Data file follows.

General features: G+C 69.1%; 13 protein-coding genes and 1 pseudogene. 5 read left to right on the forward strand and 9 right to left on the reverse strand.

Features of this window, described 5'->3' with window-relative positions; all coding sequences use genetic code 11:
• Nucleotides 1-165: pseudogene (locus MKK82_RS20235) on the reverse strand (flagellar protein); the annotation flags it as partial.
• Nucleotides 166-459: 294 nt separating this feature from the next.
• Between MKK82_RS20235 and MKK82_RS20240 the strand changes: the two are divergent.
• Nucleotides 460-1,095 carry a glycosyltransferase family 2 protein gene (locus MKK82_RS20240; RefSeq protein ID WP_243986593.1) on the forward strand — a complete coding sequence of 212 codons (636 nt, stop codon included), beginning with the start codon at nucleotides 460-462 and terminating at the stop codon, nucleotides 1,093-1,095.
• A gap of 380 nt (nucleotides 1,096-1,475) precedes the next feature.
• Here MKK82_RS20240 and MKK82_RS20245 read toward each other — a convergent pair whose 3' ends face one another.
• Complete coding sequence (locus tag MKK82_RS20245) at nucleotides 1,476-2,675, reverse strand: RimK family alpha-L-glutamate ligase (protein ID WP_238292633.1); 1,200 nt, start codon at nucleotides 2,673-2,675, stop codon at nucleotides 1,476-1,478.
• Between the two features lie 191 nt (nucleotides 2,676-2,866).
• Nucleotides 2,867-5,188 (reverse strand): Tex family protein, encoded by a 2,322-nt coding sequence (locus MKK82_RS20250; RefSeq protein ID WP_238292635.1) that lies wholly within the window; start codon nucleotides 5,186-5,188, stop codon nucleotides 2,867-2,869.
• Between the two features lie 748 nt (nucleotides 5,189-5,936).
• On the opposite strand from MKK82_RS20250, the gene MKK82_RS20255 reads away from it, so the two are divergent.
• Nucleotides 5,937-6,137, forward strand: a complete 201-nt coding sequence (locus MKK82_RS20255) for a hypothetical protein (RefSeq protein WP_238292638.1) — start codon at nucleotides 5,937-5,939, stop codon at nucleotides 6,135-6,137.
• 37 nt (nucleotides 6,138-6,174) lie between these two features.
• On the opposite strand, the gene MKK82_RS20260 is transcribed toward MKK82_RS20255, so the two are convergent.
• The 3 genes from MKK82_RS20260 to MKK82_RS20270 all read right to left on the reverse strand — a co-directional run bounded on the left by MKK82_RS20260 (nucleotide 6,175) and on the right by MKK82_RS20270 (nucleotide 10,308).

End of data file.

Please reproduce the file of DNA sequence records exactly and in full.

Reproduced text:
General features: G+C 69.1%; 13 protein-coding genes and 1 pseudogene. 5 read left to right on the forward strand and 9 right to left on the reverse strand.

Features of this window, described 5'->3' with window-relative positions; all coding sequences use genetic code 11:
• Nucleotides 1-165: pseudogene (locus MKK82_RS20235) on the reverse strand (flagellar protein); the annotation flags it as partial.
• Nucleotides 166-459: 294 nt separating this feature from the next.
• Between MKK82_RS20235 and MKK82_RS20240 the strand changes: the two are divergent.
• Nucleotides 460-1,095 carry a glycosyltransferase family 2 protein gene (locus MKK82_RS20240; RefSeq protein ID WP_243986593.1) on the forward strand — a complete coding sequence of 212 codons (636 nt, stop codon included), beginning with the start codon at nucleotides 460-462 and terminating at the stop codon, nucleotides 1,093-1,095.
• A gap of 380 nt (nucleotides 1,096-1,475) precedes the next feature.
• Here MKK82_RS20240 and MKK82_RS20245 read toward each other — a convergent pair whose 3' ends face one another.
• Complete coding sequence (locus tag MKK82_RS20245) at nucleotides 1,476-2,675, reverse strand: RimK family alpha-L-glutamate ligase (protein ID WP_238292633.1); 1,200 nt, start codon at nucleotides 2,673-2,675, stop codon at nucleotides 1,476-1,478.
• Between the two features lie 191 nt (nucleotides 2,676-2,866).
• Nucleotides 2,867-5,188 (reverse strand): Tex family protein, encoded by a 2,322-nt coding sequence (locus MKK82_RS20250; RefSeq protein ID WP_238292635.1) that lies wholly within the window; start codon nucleotides 5,186-5,188, stop codon nucleotides 2,867-2,869.
• Between the two features lie 748 nt (nucleotides 5,189-5,936).
• On the opposite strand from MKK82_RS20250, the gene MKK82_RS20255 reads away from it, so the two are divergent.
• Nucleotides 5,937-6,137, forward strand: a complete 201-nt coding sequence (locus MKK82_RS20255) for a hypothetical protein (RefSeq protein WP_238292638.1) — start codon at nucleotides 5,937-5,939, stop codon at nucleotides 6,135-6,137.
• 37 nt (nucleotides 6,138-6,174) lie between these two features.
• On the opposite strand, the gene MKK82_RS20260 is transcribed toward MKK82_RS20255, so the two are convergent.
• The 3 genes from MKK82_RS20260 to MKK82_RS20270 all read right to left on the reverse strand — a co-directional run bounded on the left by MKK82_RS20260 (nucleotide 6,175) and on the right by MKK82_RS20270 (nucleotide 10,308).